Other errors of excessive collaboration are micromanagement and unnecessary interruptions, which significantly contribute to stress and work overload. According to a study by Microsoft cited by Garton, it can take people up to 15 minutes to resume a project after being interrupted by a message – that is, those quick responses to e-mails or messages on WhatsApp and Facebook are incredibly counterproductive.

Lack of discipline in calendar management

With the culture and demands of high-levels of collaboration, many companies have delegated the task of figuring out how to manage time and reduce workloads to their employees. But how can this be accomplished when overwork is a tendency that is often fostered by the companies themselves, and is even seen as a good trait in an employee. Few employees would have the courage to make decisions such as canceling meetings that they consider to be counterproductive.

Workload of the most qualified professionals

The workload of employees increases when hiring does not match the growth of the company. This kind of overwork is an even more serious problem when organizations overestimate how much can be accomplished with digital productivity tools but fail to take steps to verify what happens in practice. In these situations, professionals perceived as being faster and more efficient are even more victimized.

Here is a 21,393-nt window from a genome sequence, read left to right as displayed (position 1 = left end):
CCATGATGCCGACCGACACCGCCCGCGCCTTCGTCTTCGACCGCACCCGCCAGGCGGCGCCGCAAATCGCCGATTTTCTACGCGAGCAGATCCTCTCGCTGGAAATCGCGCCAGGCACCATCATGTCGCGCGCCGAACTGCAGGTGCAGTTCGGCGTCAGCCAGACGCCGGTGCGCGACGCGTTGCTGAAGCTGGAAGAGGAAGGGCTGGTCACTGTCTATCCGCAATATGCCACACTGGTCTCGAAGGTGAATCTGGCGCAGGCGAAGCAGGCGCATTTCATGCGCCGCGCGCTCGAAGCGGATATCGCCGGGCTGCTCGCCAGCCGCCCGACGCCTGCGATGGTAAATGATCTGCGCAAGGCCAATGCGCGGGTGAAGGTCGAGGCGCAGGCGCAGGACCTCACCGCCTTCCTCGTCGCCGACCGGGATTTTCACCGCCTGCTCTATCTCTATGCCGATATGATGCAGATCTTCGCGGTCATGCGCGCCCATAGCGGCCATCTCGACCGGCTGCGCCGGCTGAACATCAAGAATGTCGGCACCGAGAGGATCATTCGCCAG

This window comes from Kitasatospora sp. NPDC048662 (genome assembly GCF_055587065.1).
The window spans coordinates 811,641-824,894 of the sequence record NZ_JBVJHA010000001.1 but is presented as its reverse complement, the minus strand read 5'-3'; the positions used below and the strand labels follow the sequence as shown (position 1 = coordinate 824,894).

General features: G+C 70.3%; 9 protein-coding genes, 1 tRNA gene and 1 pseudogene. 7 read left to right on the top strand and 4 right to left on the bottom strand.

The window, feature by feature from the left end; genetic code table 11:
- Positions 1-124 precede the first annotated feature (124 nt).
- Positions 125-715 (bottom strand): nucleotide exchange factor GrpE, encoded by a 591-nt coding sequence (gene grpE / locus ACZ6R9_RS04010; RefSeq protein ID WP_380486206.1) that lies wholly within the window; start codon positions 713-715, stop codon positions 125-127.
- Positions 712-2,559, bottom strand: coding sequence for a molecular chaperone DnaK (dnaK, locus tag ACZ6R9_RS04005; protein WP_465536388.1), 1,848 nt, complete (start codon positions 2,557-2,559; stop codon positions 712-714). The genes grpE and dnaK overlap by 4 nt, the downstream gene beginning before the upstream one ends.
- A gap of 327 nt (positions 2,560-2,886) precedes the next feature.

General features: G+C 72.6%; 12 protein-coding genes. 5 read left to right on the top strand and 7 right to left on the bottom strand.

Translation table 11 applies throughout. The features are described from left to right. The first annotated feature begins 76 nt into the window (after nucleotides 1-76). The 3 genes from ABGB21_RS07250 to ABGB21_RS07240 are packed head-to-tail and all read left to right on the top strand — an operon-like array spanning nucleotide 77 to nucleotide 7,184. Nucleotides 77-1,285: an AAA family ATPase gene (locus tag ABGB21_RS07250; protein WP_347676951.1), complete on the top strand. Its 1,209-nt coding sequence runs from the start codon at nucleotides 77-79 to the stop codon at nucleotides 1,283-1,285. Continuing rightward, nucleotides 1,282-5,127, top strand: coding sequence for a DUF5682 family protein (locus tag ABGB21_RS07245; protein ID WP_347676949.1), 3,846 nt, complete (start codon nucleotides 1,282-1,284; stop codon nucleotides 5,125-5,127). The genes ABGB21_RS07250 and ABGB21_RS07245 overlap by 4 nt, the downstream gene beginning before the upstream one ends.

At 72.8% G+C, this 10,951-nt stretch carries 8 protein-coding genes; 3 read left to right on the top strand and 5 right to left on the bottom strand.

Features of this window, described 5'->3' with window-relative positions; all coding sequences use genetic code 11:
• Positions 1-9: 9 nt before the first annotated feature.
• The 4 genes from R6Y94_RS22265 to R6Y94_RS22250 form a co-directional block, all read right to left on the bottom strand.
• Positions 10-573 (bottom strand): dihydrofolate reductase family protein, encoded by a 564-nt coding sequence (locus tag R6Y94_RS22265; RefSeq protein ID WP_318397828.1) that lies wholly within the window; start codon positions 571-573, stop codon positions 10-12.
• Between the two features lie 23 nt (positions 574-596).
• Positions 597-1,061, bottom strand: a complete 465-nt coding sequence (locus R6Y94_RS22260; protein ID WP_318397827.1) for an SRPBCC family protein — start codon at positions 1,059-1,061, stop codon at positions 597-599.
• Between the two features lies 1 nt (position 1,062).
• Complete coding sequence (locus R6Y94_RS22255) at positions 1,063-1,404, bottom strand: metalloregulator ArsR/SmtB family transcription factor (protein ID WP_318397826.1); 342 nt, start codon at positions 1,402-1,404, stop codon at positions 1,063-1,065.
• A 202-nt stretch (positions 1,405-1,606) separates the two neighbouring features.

It is important to note that the same tools used to measure the time spent on unproductive activities – such as Runrun.it – can also gauge the excess demand placed on your employees’ day-to-day activities. This can allow you to redirect workflows to avoid work overload and burnout.

Ways to deal with a surfeit of information

Unlike a few decades ago, when information was scarce and difficult to access (as we noted in our article on the knowledge economy), these days we are completely immersed in it. Whether it’s vibrating in your pocket, blaring out of subway car TVs or just inundating you at every turn, it’s always immediate and available at your every whim.

The coach Sirini Pillay states in this article that was published in the Harvard Business Review that our brain is endowed with a “vacuum cleaner” that sucks up information, a “container” for short-term memory, a “blender” for integrating information, a “memory bank” for storing long-term information, a “garbage disposal” for getting rid of information and a “recycling machine extraordinaire”. If we make good use of all these instruments, it will be possible to create fantastic recipes for combatting stress and work overload.